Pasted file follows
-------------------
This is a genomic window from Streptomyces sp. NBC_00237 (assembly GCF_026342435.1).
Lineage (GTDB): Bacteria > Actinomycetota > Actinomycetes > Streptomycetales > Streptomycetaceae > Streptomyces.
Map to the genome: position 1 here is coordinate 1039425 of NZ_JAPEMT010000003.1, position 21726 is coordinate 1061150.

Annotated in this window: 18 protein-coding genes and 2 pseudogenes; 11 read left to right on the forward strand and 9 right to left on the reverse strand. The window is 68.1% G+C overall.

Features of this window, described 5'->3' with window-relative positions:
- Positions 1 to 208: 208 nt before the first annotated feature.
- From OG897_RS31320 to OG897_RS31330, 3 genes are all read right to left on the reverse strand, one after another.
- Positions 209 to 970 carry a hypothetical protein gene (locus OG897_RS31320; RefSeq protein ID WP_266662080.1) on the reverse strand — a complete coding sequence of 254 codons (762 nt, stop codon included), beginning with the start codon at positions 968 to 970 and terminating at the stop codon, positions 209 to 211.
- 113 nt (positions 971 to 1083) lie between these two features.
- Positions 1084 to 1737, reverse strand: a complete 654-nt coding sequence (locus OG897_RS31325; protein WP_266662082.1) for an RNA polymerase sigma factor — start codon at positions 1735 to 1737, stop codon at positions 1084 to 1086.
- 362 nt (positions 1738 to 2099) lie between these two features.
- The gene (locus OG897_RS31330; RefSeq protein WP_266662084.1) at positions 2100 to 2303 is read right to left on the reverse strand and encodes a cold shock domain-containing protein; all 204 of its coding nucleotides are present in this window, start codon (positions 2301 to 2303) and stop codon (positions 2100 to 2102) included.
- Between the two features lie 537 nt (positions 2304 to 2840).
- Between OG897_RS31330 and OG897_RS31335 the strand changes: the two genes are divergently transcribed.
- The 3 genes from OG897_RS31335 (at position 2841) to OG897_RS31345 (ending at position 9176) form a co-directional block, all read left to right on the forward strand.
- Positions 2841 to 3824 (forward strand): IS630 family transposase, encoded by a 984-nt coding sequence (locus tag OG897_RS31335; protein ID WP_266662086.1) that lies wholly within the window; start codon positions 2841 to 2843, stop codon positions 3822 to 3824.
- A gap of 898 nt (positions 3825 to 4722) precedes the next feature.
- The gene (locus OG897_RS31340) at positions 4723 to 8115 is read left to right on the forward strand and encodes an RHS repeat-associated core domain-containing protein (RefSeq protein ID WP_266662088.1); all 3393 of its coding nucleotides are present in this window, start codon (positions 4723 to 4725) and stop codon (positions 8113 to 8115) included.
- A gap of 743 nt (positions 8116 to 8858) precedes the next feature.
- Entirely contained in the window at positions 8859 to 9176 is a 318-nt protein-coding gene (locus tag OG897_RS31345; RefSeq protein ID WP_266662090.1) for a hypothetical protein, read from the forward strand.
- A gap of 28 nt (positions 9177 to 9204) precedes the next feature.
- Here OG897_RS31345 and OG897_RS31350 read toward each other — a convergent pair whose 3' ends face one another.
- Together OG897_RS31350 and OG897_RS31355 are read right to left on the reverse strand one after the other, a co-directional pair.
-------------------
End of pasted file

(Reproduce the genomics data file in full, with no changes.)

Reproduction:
This is a genomic window from Streptomyces sp. NBC_00237 (assembly GCF_026342435.1).
Lineage (GTDB): Bacteria > Actinomycetota > Actinomycetes > Streptomycetales > Streptomycetaceae > Streptomyces.
Map to the genome: position 1 here is coordinate 1039425 of NZ_JAPEMT010000003.1, position 21726 is coordinate 1061150.

Annotated in this window: 18 protein-coding genes and 2 pseudogenes; 11 read left to right on the forward strand and 9 right to left on the reverse strand. The window is 68.1% G+C overall.

Features of this window, described 5'->3' with window-relative positions:
- Positions 1 to 208: 208 nt before the first annotated feature.
- From OG897_RS31320 to OG897_RS31330, 3 genes are all read right to left on the reverse strand, one after another.
- Positions 209 to 970 carry a hypothetical protein gene (locus OG897_RS31320; RefSeq protein ID WP_266662080.1) on the reverse strand — a complete coding sequence of 254 codons (762 nt, stop codon included), beginning with the start codon at positions 968 to 970 and terminating at the stop codon, positions 209 to 211.
- 113 nt (positions 971 to 1083) lie between these two features.
- Positions 1084 to 1737, reverse strand: a complete 654-nt coding sequence (locus OG897_RS31325; protein WP_266662082.1) for an RNA polymerase sigma factor — start codon at positions 1735 to 1737, stop codon at positions 1084 to 1086.
- 362 nt (positions 1738 to 2099) lie between these two features.
- The gene (locus OG897_RS31330; RefSeq protein WP_266662084.1) at positions 2100 to 2303 is read right to left on the reverse strand and encodes a cold shock domain-containing protein; all 204 of its coding nucleotides are present in this window, start codon (positions 2301 to 2303) and stop codon (positions 2100 to 2102) included.
- Between the two features lie 537 nt (positions 2304 to 2840).
- Between OG897_RS31330 and OG897_RS31335 the strand changes: the two genes are divergently transcribed.
- The 3 genes from OG897_RS31335 (at position 2841) to OG897_RS31345 (ending at position 9176) form a co-directional block, all read left to right on the forward strand.
- Positions 2841 to 3824 (forward strand): IS630 family transposase, encoded by a 984-nt coding sequence (locus tag OG897_RS31335; protein ID WP_266662086.1) that lies wholly within the window; start codon positions 2841 to 2843, stop codon positions 3822 to 3824.
- A gap of 898 nt (positions 3825 to 4722) precedes the next feature.
- The gene (locus OG897_RS31340) at positions 4723 to 8115 is read left to right on the forward strand and encodes an RHS repeat-associated core domain-containing protein (RefSeq protein ID WP_266662088.1); all 3393 of its coding nucleotides are present in this window, start codon (positions 4723 to 4725) and stop codon (positions 8113 to 8115) included.
- A gap of 743 nt (positions 8116 to 8858) precedes the next feature.
- Entirely contained in the window at positions 8859 to 9176 is a 318-nt protein-coding gene (locus tag OG897_RS31345; RefSeq protein ID WP_266662090.1) for a hypothetical protein, read from the forward strand.
- A gap of 28 nt (positions 9177 to 9204) precedes the next feature.
- Here OG897_RS31345 and OG897_RS31350 read toward each other — a convergent pair whose 3' ends face one another.
- Together OG897_RS31350 and OG897_RS31355 are read right to left on the reverse strand one after the other, a co-directional pair.